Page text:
It seems that a day doesn’t go by where I don’t hear about some pharma sponsored “app challenge.” While the challenges are a step in the right direction, they are doing the equivalent of providing polite applause from the stands and giving the gladiators (aka startups) some modest rewards for their efforts. “Here you go startup. Job well done. Take this $5,000 check and run along.” For something that could completely annihilate their industry, most app challenges aren’t rounding error in their marketing budgets. In other words, it’s wildly out of proportion to the threat/opportunity.
When I am asked for my advice by pharma execs regarding how to drive change and innovation, my primary piece of advice is to get out of the stands and onto the playing field. They should put more skin in the game (both money and people), however it need not be at the same scale as their venture arms. In fact, they could probably get involved with ten companies for the cost of one of their venture investments in biotech.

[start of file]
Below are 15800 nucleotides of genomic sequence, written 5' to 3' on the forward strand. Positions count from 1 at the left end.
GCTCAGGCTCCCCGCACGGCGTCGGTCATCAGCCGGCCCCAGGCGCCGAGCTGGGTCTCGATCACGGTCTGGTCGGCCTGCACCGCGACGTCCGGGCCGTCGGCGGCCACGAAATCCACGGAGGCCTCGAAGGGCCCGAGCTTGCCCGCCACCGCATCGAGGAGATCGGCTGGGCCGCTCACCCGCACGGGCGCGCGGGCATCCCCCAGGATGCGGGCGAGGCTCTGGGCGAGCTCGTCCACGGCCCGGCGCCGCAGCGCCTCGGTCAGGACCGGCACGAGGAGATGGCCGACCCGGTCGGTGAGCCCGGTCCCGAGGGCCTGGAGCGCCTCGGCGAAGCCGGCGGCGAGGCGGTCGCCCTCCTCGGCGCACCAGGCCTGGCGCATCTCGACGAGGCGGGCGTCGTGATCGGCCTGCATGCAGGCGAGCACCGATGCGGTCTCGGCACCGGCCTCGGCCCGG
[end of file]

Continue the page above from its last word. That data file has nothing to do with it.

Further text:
Imagine the learning they could get from the program Happtique is running. One of the benefits of participating in a program like this is pharma would get out of their industry bubble. For the program trial, Happtique is recruiting physician prescribers who treat heart disease, diabetes, and musculoskeletal conditions, as well as physical therapists and trainers to test the technology with health and fitness apps. After a training program, Happtique will track both prescribing processes and patient mRx™ downloads through early summer. “Mobile app prescribing will add an entirely new dimension to my ability to care for patients,” said Steven Magid, M.D. of New York-based Hospital for Special Surgery. “The use of Happtique’s mRx™ will ultimately improve patients’ health.”
Dr. David Shaywitz, comments in Pills Still Matter; So Does Biology — Managing Expectations About Digital Health about the combination of pills and apps likely being the most effective combination. I agree. Another sage industry commentator, John Moore of Chilmark Research, has interesting analysis in a piece mHealth: There When You Need It. He debunks the myth that lower income people won’t engage with mHealth apps, however two key attributes must be present. First, physicians’ reimbursement needs to be aligned with outcomes (and thus the transition from fee-for-service to fee-for-value that is underway). Second, patients consistently engage if there is someone they are interacting with via the tool such as a nurse.